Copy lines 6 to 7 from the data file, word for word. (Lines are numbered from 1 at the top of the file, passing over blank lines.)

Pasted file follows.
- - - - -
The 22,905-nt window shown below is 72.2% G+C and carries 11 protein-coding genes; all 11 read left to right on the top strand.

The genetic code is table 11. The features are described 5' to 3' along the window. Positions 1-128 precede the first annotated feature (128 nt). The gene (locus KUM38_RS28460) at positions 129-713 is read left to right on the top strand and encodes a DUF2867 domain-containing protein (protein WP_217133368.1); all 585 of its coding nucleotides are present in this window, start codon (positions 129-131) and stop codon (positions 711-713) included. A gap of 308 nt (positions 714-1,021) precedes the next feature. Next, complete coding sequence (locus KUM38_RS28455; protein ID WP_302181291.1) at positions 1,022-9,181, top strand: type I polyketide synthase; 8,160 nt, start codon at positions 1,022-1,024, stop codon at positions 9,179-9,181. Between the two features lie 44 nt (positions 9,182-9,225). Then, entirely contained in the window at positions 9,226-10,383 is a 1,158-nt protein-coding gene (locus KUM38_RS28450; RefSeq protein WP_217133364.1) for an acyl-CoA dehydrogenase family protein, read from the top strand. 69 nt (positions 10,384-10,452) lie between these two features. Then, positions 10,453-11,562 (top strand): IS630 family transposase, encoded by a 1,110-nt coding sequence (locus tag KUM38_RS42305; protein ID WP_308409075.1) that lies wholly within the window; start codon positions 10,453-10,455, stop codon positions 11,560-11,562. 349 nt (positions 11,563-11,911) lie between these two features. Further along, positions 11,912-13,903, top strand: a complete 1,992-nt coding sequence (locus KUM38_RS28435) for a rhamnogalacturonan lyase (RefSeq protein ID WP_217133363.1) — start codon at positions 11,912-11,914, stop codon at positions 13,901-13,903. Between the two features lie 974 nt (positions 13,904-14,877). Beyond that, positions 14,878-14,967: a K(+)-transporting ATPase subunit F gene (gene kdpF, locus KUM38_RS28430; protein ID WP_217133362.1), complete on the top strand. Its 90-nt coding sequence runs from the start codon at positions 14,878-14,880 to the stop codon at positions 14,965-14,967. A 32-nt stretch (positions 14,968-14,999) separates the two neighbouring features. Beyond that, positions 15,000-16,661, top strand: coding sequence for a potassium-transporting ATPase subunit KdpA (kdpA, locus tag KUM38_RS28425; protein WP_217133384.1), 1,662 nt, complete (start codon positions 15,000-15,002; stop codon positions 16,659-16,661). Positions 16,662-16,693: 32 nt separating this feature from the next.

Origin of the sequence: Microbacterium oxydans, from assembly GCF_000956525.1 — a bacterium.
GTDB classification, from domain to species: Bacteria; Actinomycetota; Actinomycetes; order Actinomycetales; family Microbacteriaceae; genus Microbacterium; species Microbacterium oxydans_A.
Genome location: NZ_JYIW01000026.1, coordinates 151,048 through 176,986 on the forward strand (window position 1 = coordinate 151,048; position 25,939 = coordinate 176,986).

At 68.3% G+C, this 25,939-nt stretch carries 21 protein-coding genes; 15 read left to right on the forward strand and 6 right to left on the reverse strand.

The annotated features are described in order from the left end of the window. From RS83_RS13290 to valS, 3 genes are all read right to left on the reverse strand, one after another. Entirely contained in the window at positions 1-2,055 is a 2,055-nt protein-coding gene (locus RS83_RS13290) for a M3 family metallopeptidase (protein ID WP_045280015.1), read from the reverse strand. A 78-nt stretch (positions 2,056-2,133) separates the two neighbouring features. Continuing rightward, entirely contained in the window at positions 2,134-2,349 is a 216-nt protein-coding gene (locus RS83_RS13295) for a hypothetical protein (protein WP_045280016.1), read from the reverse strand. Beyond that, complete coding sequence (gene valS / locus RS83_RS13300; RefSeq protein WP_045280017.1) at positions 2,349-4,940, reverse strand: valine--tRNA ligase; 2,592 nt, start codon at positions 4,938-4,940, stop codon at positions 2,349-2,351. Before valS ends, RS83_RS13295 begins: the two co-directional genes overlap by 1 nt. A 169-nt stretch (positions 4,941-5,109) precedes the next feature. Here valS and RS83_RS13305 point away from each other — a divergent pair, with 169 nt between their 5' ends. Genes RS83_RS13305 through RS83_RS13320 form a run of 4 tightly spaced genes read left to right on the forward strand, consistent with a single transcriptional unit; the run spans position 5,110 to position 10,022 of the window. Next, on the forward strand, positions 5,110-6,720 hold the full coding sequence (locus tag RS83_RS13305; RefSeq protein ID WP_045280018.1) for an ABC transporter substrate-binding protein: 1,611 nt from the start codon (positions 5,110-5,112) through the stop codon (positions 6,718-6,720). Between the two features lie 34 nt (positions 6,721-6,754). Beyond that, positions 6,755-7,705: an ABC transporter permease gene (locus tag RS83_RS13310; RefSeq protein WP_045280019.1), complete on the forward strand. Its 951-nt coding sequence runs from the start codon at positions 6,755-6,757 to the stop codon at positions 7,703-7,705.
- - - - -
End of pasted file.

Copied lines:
At 68.3% G+C, this 25,939-nt stretch carries 21 protein-coding genes; 15 read left to right on the forward strand and 6 right to left on the reverse strand.

The annotated features are described in order from the left end of the window. From RS83_RS13290 to valS, 3 genes are all read right to left on the reverse strand, one after another. Entirely contained in the window at positions 1-2,055 is a 2,055-nt protein-coding gene (locus RS83_RS13290) for a M3 family metallopeptidase (protein ID WP_045280015.1), read from the reverse strand. A 78-nt stretch (positions 2,056-2,133) separates the two neighbouring features. Continuing rightward, entirely contained in the window at positions 2,134-2,349 is a 216-nt protein-coding gene (locus RS83_RS13295) for a hypothetical protein (protein WP_045280016.1), read from the reverse strand. Beyond that, complete coding sequence (gene valS / locus RS83_RS13300; RefSeq protein WP_045280017.1) at positions 2,349-4,940, reverse strand: valine--tRNA ligase; 2,592 nt, start codon at positions 4,938-4,940, stop codon at positions 2,349-2,351. Before valS ends, RS83_RS13295 begins: the two co-directional genes overlap by 1 nt. A 169-nt stretch (positions 4,941-5,109) precedes the next feature. Here valS and RS83_RS13305 point away from each other — a divergent pair, with 169 nt between their 5' ends. Genes RS83_RS13305 through RS83_RS13320 form a run of 4 tightly spaced genes read left to right on the forward strand, consistent with a single transcriptional unit; the run spans position 5,110 to position 10,022 of the window. Next, on the forward strand, positions 5,110-6,720 hold the full coding sequence (locus tag RS83_RS13305; RefSeq protein ID WP_045280018.1) for an ABC transporter substrate-binding protein: 1,611 nt from the start codon (positions 5,110-5,112) through the stop codon (positions 6,718-6,720). Between the two features lie 34 nt (positions 6,721-6,754). Beyond that, positions 6,755-7,705: an ABC transporter permease gene (locus tag RS83_RS13310; RefSeq protein WP_045280019.1), complete on the forward strand. Its 951-nt coding sequence runs from the start codon at positions 6,755-6,757 to the stop codon at positions 7,703-7,705.